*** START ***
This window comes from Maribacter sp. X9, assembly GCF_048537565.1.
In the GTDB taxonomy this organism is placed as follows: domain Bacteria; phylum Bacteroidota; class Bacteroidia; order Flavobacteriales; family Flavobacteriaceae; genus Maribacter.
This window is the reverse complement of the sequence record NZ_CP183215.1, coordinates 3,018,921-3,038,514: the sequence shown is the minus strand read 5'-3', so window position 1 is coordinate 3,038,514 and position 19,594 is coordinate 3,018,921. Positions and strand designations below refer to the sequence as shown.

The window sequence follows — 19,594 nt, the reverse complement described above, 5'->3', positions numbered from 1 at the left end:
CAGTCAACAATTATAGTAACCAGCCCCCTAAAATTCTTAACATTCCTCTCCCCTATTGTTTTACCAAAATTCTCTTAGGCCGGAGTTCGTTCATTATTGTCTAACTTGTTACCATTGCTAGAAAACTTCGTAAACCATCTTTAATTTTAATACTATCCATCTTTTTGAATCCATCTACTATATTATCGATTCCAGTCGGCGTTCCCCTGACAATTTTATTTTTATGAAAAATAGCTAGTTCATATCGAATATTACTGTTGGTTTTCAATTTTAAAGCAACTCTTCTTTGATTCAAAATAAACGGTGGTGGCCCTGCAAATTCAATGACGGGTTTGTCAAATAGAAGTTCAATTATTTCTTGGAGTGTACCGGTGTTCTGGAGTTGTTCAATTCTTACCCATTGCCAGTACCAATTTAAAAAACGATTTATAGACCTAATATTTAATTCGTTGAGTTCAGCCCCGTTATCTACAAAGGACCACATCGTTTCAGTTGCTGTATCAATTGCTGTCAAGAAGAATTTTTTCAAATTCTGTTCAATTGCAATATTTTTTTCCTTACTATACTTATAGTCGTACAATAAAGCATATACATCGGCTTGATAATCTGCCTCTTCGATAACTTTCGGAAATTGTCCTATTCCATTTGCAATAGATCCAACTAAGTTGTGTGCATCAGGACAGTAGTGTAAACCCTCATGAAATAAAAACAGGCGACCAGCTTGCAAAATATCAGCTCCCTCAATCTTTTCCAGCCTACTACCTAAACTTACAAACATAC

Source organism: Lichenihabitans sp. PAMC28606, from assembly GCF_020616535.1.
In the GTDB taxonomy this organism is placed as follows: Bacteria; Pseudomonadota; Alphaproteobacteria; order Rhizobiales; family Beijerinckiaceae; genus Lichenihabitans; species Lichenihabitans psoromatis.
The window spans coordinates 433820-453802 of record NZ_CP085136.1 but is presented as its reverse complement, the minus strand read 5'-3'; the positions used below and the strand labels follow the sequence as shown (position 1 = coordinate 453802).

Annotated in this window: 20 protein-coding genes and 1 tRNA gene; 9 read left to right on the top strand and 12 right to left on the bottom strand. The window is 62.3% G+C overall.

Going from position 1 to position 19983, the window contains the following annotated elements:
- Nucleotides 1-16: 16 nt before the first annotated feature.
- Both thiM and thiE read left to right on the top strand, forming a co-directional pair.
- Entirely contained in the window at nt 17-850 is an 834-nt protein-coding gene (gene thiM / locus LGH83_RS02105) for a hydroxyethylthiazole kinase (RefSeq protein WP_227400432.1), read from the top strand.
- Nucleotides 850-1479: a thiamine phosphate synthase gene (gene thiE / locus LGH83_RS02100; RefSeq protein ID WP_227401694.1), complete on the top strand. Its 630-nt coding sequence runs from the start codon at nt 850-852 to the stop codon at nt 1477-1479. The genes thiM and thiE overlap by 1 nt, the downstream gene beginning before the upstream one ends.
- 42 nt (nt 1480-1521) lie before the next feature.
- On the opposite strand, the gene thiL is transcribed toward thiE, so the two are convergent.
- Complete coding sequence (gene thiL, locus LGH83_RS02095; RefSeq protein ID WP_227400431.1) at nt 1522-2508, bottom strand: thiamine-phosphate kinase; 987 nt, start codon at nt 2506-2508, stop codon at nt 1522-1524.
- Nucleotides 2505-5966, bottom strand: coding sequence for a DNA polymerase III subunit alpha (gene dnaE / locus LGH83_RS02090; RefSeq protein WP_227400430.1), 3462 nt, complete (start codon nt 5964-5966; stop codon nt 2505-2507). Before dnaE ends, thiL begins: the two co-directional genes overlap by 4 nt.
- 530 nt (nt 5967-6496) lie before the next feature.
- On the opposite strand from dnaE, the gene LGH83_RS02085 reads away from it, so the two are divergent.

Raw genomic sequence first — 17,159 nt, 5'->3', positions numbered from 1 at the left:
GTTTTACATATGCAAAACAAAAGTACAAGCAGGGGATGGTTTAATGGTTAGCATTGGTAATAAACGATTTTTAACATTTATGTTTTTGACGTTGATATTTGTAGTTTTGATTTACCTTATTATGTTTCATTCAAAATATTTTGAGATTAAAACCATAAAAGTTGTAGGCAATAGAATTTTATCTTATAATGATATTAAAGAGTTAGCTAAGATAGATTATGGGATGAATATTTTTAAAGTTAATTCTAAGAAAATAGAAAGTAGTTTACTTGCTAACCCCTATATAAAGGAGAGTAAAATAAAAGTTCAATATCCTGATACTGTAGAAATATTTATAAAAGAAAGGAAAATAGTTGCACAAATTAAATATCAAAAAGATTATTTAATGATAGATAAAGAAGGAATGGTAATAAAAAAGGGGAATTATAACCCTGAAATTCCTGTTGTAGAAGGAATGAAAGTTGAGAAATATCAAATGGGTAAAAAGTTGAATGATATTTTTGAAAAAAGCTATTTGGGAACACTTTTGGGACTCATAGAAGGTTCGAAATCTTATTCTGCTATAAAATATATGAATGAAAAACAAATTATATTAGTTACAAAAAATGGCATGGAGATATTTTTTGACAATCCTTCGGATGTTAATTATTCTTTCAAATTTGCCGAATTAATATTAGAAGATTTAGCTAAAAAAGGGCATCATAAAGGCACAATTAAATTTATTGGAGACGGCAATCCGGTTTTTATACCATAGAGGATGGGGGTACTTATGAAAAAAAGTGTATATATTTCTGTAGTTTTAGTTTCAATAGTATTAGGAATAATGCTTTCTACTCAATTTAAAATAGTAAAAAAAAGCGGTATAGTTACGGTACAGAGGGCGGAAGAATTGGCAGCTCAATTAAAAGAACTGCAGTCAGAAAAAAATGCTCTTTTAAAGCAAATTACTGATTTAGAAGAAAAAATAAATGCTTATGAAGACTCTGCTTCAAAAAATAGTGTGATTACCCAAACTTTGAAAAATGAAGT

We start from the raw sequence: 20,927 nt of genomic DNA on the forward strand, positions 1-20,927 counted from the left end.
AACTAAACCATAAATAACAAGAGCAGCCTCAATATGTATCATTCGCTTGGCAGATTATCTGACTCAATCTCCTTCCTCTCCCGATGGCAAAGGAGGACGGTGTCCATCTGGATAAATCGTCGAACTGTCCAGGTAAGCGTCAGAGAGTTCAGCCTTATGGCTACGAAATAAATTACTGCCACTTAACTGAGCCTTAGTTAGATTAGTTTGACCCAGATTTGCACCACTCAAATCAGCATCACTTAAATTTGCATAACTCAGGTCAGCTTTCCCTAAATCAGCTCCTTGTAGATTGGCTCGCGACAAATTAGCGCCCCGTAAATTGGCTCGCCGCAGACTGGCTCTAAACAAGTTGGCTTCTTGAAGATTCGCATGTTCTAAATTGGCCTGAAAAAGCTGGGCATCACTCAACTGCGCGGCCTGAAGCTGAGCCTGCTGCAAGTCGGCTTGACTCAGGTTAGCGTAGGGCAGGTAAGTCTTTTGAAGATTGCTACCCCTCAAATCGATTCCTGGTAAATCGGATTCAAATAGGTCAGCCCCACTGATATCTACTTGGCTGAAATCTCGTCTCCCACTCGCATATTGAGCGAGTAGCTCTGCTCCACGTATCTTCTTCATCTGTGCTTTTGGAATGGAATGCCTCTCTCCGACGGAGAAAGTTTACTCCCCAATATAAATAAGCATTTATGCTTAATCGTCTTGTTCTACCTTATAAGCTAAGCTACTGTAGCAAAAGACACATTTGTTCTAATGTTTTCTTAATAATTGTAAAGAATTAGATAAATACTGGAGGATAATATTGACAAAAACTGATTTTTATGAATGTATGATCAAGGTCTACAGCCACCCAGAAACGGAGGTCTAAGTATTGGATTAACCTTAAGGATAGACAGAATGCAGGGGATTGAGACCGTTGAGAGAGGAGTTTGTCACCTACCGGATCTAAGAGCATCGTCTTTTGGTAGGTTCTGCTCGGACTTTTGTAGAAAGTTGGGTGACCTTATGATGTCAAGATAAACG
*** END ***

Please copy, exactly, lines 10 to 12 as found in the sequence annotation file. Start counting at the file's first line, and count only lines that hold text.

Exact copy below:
Going from position 1 to position 19983, the window contains the following annotated elements:
- Nucleotides 1-16: 16 nt before the first annotated feature.
- Both thiM and thiE read left to right on the top strand, forming a co-directional pair.